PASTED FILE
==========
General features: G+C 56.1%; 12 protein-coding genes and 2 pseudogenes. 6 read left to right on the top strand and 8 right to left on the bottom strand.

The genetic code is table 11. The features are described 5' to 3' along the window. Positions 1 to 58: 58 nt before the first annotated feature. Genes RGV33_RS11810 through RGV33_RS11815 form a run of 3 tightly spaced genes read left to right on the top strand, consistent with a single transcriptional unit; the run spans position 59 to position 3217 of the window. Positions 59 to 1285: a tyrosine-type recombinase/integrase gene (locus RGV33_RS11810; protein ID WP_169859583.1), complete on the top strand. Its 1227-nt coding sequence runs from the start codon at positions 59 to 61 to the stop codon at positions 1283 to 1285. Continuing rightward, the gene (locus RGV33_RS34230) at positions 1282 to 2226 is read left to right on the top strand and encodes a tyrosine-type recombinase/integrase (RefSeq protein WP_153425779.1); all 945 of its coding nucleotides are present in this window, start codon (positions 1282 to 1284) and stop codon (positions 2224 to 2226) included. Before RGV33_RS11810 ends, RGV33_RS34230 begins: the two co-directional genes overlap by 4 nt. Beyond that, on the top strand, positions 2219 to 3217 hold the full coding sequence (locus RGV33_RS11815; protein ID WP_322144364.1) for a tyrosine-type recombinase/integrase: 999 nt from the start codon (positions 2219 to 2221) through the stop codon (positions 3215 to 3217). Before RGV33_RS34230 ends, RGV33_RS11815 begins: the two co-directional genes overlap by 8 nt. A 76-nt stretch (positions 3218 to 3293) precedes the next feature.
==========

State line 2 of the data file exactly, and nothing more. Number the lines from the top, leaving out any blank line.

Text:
The genetic code is table 11. The features are described 5' to 3' along the window. Positions 1 to 58: 58 nt before the first annotated feature. Genes RGV33_RS11810 through RGV33_RS11815 form a run of 3 tightly spaced genes read left to right on the top strand, consistent with a single transcriptional unit; the run spans position 59 to position 3217 of the window. Positions 59 to 1285: a tyrosine-type recombinase/integrase gene (locus RGV33_RS11810; protein ID WP_169859583.1), complete on the top strand. Its 1227-nt coding sequence runs from the start codon at positions 59 to 61 to the stop codon at positions 1283 to 1285. Continuing rightward, the gene (locus RGV33_RS34230) at positions 1282 to 2226 is read left to right on the top strand and encodes a tyrosine-type recombinase/integrase (RefSeq protein WP_153425779.1); all 945 of its coding nucleotides are present in this window, start codon (positions 1282 to 1284) and stop codon (positions 2224 to 2226) included. Before RGV33_RS11810 ends, RGV33_RS34230 begins: the two co-directional genes overlap by 4 nt. Beyond that, on the top strand, positions 2219 to 3217 hold the full coding sequence (locus RGV33_RS11815; protein ID WP_322144364.1) for a tyrosine-type recombinase/integrase: 999 nt from the start codon (positions 2219 to 2221) through the stop codon (positions 3215 to 3217). Before RGV33_RS34230 ends, RGV33_RS11815 begins: the two co-directional genes overlap by 8 nt. A 76-nt stretch (positions 3218 to 3293) precedes the next feature.